Have you ever wanted to talk about something that you have experienced, but you don’t have the language to accurately describe it? Lately I have been thinking about the differences between shills and supporting priestesses in pagan ritual, and how those differences are really important. I think supporting priestesses are so important that their presence or absence can make or break a ritual…but I couldn’t find the words to say why I feel that way, or how a supporting priestess differs from a shill.
Thankfully, I have Elizabeth Wilson to help me. I met Elizabeth many years ago at Diana’s Grove, a community near St. Louis focused on community, leadership training and personal development; she continues this work with Expanding Inward, a team that creates, facilitates and celebrates opportunities to gather in a safe, supportive and healthy community context, encouraging deeply personal positive life transformation through Earth-based, ecstatic ritual.
It was at Diana’s Grove that I first experienced supporting priestesses, and Elizabeth was a Rites of Passage team mentor there that I highly respected, so it felt natural to ask her: how would you describe the difference between a shill and a supporting priestess? Elizabeth was gracious enough to write a guest blog post with her thoughts, and they are below.
Supporting Priestess vs. being a Shill
by Elizabeth Wilson
I’ve been asked to share how I see the difference between being a supportive priestess and being a shill in ritual. Sure. I can do that. It sounded simple, at first.
Then I remembered rituals are happening all the time. The ritual of a small group sitting around a table. The ritual of preparing a meal with others. The ritual of being in a meeting with my coworkers. The ritual of grocery shopping. The ritual of free time at an event. My mind was buzzing with all the ritual opportunities.
I can’t talk about all of them in one post so let’s talk about these two different roles in the more classical type of ritual. The kind that typically includes a circle, elements, and often deities. The role of a shill is typically simple and straightforward in this type of ritual. The people planning the ritual have something they want to have happen, often at a particular time and they ask someone before ritual begins if they will do it. The planners choose someone they trust and can be depended on. Someone who has the necessary skill set. The shill is told what is needed, what to do, and what their cue will be. A shill can be a very valuable resource in ritual.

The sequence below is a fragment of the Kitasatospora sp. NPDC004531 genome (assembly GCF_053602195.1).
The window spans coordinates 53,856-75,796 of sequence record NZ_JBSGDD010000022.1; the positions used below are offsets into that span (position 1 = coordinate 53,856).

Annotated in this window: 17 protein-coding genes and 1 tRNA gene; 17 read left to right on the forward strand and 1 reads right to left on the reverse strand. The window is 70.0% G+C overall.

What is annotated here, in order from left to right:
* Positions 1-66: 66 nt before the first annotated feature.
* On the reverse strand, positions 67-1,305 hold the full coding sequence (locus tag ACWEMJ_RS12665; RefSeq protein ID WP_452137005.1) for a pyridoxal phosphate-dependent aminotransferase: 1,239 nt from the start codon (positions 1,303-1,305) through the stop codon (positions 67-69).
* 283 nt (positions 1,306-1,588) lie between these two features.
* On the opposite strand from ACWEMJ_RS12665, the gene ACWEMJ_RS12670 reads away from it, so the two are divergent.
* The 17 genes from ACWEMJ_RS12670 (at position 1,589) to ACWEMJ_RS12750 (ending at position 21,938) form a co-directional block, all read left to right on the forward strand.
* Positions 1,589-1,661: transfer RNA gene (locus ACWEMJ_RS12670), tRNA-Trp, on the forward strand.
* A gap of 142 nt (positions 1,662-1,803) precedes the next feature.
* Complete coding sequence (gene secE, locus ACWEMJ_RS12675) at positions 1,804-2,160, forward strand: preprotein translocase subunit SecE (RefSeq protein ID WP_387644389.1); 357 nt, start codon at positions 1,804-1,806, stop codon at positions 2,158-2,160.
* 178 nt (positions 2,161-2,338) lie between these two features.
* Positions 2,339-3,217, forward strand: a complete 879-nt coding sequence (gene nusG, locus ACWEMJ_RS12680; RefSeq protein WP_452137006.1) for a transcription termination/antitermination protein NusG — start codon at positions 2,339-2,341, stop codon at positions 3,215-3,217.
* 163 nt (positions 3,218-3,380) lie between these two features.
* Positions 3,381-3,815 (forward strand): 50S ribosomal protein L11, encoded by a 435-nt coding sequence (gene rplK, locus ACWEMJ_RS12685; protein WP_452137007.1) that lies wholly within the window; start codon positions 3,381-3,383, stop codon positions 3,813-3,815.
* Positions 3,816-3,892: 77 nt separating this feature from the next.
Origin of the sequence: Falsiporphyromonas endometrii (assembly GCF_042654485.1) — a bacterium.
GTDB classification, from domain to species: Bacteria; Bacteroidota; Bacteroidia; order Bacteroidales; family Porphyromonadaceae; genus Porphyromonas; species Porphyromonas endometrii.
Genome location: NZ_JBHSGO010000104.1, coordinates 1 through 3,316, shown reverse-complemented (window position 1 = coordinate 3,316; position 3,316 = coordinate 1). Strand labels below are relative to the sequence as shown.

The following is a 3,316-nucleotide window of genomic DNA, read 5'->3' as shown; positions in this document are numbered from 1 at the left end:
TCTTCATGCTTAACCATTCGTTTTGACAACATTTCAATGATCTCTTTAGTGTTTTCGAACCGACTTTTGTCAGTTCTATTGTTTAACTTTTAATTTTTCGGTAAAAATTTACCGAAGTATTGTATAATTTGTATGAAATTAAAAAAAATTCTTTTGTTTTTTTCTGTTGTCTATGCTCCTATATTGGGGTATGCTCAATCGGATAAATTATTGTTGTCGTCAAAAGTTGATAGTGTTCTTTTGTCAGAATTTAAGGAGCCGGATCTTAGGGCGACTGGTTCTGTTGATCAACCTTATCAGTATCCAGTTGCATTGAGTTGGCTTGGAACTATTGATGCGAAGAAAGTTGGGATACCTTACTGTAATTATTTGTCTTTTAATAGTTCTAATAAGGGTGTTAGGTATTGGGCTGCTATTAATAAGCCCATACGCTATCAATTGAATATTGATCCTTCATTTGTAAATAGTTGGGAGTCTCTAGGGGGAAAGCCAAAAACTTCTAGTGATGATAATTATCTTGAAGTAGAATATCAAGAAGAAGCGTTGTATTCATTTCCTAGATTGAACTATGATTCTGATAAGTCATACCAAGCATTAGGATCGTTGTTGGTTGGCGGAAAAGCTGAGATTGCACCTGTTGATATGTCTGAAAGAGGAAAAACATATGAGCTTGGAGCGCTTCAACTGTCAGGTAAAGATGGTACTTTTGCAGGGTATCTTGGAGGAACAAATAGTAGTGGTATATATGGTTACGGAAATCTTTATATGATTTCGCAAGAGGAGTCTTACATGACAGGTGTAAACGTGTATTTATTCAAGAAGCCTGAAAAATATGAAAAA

The role of a supporting priestess is more complex. Their role begins well before the ritual starts. A supporting priestess has been doing their personal work at home. They may or may not know the ritual plan but they arrive for ritual with a willingness to serve the group and the ritual intention. They hold a dual awareness during ritual. Observing the group and the leader and then responding with what is needed out of a place of authenticity. They make each interaction a sacred one. They listen with their intuition and respond in a way that deepens the work. They know when to be visible and when to be invisible. When to speak and when to hold silent. A supporting priestess has studied, refined, and enhanced their abilities and they welcome feedback.
A supporting priestess will sing during a chant regardless of whether they think they have a “good” voice or not. For instance, I am unlikely to ever be asked to sing a solo because honestly sometimes I just can’t carry a tune all that well. But if I sing during ritual it might just let someone else who is shy or at ritual for the first time feel like they can take part too. If there is a place in ritual where participants are encouraged to interact with each other, a supporting priestess will notice if there is someone who no one is with and interact with them rather than someone they know well. They will notice if those leading the ritual are attempting to shift what is happening and support that shift. A supporting priestess also pays attention to what is happening in the time before the ritual officially begins. They don’t just hang with their friends. They help build the community container, taking time to make eye contact and acknowledge in some way many of the people present because they know the more connected the group is, the more powerful the magic will be for everyone. These are but a few examples of the complexity of being a supporting priestess.
My philosophy and approach to priestessing comes from my years at Diana’s Grove where I was honored to serve as staff and as Rites of Passage team mentor.
Elizabeth was formerly on staff at Diana’s Grove Mystery School where she also served as Rites of Passage team mentor. She is currently carrying those philosophies forward as one of the co-conspirators at Expanding Inward. Elizabeth’s is especially passionate about Community Arts and exploring how our bodies share wisdom when we learn to listen.
Image: Foundation by VasalisaTheWitch; all rights reserved
As a newer facilitator in the Reclaiming tradition, I found this clarification to be really helpful. Thanks so much for posting it!
Reblogged this on Bone and Briar.
That was concise and brilliant! The role of the Priestess is facilitator, like “untying the knots in a fisherman’s net…” so the group can “catch” this energy that they are creating!